Climate change is threatening the availability, quality and quantity of water for basic human needs. In much of North America, showering is an activity that consumes significant water, as well as energy to heat the water. This study investigates the feasibility of an intervention that gradually decreases shower-water temperature to encourage shorter shower times, towards reduced water and energy usage.
The two parts of this work were performed over two academic years. The first part explored user acceptance in 23 study participants who underwent a shower while manually decreasing their own water temperature, as prescribed by a protocol. Immediately following the temperature-decreasing shower, participants were asked questions to assess their attitudes and willingness to use or install such a shower concept. Participants also completed questionnaires determining their regulatory focus and environmental attitudes, the effects of which on their attitudes about the shower concept are discussed.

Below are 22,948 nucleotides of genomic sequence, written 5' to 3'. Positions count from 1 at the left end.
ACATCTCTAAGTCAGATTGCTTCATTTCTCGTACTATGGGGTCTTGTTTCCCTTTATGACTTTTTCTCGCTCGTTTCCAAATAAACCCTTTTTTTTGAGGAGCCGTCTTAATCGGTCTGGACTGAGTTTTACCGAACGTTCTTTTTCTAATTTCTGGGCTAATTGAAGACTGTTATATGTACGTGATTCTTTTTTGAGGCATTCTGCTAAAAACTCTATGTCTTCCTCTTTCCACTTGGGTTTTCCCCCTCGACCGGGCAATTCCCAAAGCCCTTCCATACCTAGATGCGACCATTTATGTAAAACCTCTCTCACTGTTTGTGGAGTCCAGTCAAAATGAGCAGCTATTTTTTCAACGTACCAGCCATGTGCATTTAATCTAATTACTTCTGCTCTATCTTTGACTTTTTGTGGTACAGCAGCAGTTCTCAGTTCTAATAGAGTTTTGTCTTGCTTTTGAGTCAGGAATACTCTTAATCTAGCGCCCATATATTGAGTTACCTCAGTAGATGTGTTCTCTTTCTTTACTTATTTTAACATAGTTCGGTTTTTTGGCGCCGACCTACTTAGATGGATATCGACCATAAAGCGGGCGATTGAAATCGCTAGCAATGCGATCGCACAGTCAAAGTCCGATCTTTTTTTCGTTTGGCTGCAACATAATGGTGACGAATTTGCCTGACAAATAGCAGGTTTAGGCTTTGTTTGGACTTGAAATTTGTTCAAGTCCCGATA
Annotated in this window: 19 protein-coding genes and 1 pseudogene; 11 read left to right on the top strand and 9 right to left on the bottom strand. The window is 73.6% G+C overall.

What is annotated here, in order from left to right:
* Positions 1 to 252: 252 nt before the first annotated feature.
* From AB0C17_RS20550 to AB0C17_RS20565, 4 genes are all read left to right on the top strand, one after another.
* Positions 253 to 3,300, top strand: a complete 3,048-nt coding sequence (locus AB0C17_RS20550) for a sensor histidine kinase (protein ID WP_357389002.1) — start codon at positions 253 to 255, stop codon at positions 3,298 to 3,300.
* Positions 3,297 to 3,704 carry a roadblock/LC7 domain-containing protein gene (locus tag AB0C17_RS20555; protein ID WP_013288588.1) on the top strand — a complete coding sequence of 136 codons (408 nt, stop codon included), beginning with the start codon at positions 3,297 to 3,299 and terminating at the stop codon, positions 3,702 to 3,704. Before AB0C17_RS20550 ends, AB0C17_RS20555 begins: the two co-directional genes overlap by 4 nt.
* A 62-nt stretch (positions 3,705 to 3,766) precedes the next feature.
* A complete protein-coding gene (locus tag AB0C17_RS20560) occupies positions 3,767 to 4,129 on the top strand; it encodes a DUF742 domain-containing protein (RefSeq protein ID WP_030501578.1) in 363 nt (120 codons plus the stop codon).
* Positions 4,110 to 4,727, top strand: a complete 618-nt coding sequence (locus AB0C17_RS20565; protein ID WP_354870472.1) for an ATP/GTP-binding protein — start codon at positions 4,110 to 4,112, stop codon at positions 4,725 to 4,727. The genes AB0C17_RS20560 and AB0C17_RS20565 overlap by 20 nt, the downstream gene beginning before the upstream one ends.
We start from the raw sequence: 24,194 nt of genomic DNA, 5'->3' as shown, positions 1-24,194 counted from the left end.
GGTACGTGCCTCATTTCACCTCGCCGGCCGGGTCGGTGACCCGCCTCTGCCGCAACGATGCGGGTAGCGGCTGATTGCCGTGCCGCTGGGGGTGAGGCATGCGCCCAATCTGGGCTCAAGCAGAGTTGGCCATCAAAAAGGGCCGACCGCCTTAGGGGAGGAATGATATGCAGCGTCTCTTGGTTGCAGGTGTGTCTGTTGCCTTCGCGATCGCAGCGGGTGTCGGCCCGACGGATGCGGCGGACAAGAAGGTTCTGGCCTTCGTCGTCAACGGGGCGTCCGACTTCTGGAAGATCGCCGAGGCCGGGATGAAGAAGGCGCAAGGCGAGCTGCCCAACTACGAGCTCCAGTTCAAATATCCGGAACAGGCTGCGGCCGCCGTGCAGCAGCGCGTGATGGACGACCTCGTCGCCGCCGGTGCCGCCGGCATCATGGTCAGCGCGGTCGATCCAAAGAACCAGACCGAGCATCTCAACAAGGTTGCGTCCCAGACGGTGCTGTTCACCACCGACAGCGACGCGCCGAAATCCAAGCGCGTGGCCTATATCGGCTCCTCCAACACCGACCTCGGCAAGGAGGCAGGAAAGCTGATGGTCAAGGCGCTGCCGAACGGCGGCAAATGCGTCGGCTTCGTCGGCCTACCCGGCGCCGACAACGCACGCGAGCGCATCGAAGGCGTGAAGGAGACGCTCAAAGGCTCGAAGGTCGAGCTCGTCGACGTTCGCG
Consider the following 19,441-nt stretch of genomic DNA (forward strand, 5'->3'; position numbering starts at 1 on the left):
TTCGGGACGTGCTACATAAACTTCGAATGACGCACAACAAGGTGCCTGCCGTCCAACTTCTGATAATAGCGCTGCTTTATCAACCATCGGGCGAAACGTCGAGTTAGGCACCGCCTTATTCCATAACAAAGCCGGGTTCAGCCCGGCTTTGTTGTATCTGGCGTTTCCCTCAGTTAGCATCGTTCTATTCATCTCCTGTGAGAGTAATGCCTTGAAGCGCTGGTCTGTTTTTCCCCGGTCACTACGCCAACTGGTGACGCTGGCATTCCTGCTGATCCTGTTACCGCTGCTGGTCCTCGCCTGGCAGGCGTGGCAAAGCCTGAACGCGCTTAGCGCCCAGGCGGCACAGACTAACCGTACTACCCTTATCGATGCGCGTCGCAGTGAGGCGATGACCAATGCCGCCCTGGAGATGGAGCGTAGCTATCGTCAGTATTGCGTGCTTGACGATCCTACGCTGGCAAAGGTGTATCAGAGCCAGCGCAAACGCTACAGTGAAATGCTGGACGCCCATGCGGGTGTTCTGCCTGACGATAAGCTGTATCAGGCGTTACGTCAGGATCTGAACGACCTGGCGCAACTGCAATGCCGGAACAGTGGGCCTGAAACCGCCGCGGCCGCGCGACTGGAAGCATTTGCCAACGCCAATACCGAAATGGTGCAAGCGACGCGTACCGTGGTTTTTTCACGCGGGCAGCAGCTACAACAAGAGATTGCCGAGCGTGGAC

Over 56% of participants were able to abide by the temperature-decreasing showering protocol. Out of 23 participants, only 3 found the temperature-decreasing shower experience to be negative, 12 were neutral, and the remaining 8 found the experience to be a positive one.
Given this result, the second part of the work implemented a microcontroller-based system that automatically controls shower temperature, pressure, and duration. This system is described and simulations are used to project the resource-saving potential of the concept.